In the Victorian Era, the Montreal elite fled the pollution and noise of the business district. They took refuge on the heights overlooking the city, from Dorchester Street (today Rene-Levesque) to Mount Royal. In a large area of one square mile, later called the “Golden Mile”, big villas and elegant townhouses (houses built in rows), symbolized the success and wealth of well-to-do Montrealers. It was in this mainly Anglophone, Protestant world that rich tourists and official visitors were received.

There are many photographs that take us inside those wealthy homes. We can visit the social, public spaces – the ballroom, the living room and the drawing room; the men could also retire to the smoking room, which was forbidden to the ladies. We can also venture into the more private spaces, reserved for the family and their close friends: the sitting room, the dining room, the bedrooms and the nursery, where maids took care of the young children.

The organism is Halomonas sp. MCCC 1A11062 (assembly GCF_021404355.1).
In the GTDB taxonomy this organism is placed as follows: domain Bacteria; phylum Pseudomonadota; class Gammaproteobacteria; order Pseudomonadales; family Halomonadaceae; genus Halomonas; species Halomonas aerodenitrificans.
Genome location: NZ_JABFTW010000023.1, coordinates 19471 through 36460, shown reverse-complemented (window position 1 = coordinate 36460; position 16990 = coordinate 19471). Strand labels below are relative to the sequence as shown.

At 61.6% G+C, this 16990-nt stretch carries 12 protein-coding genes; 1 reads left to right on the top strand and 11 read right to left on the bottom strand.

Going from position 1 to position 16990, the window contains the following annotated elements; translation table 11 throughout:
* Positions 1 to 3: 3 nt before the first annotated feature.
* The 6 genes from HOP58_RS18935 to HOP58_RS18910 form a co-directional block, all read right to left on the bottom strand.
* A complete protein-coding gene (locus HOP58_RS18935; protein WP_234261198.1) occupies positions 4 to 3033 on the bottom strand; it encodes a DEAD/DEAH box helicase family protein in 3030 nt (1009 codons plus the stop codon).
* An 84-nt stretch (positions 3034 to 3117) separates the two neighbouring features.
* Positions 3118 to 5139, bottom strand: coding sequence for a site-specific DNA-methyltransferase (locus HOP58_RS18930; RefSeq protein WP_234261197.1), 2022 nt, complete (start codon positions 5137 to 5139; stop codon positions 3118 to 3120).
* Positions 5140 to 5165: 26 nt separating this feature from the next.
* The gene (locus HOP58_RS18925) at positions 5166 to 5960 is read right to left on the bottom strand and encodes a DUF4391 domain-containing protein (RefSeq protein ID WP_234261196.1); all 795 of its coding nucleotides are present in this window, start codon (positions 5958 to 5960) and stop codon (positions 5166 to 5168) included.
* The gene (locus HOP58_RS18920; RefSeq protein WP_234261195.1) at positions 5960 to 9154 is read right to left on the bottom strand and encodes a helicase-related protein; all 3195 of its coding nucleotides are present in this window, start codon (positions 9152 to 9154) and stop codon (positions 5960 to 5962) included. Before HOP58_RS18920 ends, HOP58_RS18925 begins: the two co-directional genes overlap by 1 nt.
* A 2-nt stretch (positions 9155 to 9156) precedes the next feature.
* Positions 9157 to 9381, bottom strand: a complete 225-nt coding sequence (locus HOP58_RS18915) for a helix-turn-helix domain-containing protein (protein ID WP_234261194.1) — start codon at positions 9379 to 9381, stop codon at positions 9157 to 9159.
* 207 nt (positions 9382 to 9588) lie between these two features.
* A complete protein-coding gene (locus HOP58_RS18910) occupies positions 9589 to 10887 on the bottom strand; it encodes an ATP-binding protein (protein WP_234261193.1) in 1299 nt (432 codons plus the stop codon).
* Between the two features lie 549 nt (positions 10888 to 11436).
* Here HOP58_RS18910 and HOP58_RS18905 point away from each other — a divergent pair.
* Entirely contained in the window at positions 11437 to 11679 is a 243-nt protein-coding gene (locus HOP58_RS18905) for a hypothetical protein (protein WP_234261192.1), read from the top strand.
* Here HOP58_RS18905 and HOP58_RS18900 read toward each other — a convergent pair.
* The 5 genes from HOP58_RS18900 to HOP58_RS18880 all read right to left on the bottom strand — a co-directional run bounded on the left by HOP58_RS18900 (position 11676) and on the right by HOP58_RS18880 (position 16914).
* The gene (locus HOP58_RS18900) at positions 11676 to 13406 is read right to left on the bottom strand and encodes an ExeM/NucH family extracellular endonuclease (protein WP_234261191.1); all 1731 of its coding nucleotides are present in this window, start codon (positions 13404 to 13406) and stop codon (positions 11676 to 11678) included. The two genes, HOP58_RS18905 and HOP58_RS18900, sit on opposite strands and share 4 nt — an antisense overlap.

Printed Documents
  • Casgrain, Thérèse. 1971. Une femme chez les hommes. Montreal : Éditions du Jour.
  • Lovell's Montreal Directory. Various years. Montreal : John Lovell.
  • Rémillard, François, and Brian Merrett. 1986. Demeures bourgeoises de Montréal: le mille carré doré, 1850-1930. Montreal : Éditions du Méridien.
  • Westley, Margaret. 1990. Grandeur et déclin : l'élite anglo-protestante de Montréal, 1900-1950. Montreal : Libre Expression.

By Joanne Burgess and Gilles Lauzon
McCord Museum of Canadian History

© 2002, McCord Museum of Canadian History. All Rights Reserved.

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